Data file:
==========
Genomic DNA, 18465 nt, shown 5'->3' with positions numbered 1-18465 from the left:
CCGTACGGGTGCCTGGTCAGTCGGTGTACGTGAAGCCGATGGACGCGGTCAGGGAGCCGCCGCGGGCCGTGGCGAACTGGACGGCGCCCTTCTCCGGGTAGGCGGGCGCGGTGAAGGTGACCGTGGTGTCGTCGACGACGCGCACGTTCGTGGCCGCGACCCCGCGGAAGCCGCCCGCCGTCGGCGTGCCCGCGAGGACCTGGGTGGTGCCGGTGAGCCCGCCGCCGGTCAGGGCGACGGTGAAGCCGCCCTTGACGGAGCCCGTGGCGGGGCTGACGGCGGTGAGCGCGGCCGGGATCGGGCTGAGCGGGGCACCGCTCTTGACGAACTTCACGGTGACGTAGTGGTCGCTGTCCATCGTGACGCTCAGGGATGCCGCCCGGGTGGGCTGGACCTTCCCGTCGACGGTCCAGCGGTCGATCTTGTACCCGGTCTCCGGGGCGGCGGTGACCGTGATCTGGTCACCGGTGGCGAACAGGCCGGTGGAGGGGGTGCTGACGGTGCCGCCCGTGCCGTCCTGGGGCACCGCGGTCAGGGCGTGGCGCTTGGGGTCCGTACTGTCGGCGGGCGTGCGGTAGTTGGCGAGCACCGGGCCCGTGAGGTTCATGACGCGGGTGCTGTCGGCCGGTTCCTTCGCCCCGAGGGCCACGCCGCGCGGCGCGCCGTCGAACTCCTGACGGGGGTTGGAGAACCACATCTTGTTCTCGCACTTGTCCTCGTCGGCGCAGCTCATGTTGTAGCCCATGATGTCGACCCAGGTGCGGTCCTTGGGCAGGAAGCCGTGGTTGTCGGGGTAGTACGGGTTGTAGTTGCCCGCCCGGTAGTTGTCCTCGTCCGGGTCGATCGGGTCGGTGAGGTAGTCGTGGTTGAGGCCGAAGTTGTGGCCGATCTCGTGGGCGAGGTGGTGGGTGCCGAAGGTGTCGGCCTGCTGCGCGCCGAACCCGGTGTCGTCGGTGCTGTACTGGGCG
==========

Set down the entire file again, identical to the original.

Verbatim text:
Genomic DNA, 18465 nt, shown 5'->3' with positions numbered 1-18465 from the left:
CCGTACGGGTGCCTGGTCAGTCGGTGTACGTGAAGCCGATGGACGCGGTCAGGGAGCCGCCGCGGGCCGTGGCGAACTGGACGGCGCCCTTCTCCGGGTAGGCGGGCGCGGTGAAGGTGACCGTGGTGTCGTCGACGACGCGCACGTTCGTGGCCGCGACCCCGCGGAAGCCGCCCGCCGTCGGCGTGCCCGCGAGGACCTGGGTGGTGCCGGTGAGCCCGCCGCCGGTCAGGGCGACGGTGAAGCCGCCCTTGACGGAGCCCGTGGCGGGGCTGACGGCGGTGAGCGCGGCCGGGATCGGGCTGAGCGGGGCACCGCTCTTGACGAACTTCACGGTGACGTAGTGGTCGCTGTCCATCGTGACGCTCAGGGATGCCGCCCGGGTGGGCTGGACCTTCCCGTCGACGGTCCAGCGGTCGATCTTGTACCCGGTCTCCGGGGCGGCGGTGACCGTGATCTGGTCACCGGTGGCGAACAGGCCGGTGGAGGGGGTGCTGACGGTGCCGCCCGTGCCGTCCTGGGGCACCGCGGTCAGGGCGTGGCGCTTGGGGTCCGTACTGTCGGCGGGCGTGCGGTAGTTGGCGAGCACCGGGCCCGTGAGGTTCATGACGCGGGTGCTGTCGGCCGGTTCCTTCGCCCCGAGGGCCACGCCGCGCGGCGCGCCGTCGAACTCCTGACGGGGGTTGGAGAACCACATCTTGTTCTCGCACTTGTCCTCGTCGGCGCAGCTCATGTTGTAGCCCATGATGTCGACCCAGGTGCGGTCCTTGGGCAGGAAGCCGTGGTTGTCGGGGTAGTACGGGTTGTAGTTGCCCGCCCGGTAGTTGTCCTCGTCCGGGTCGATCGGGTCGGTGAGGTAGTCGTGGTTGAGGCCGAAGTTGTGGCCGATCTCGTGGGCGAGGTGGTGGGTGCCGAAGGTGTCGGCCTGCTGCGCGCCGAACCCGGTGTCGTCGGTGCTGTACTGGGCG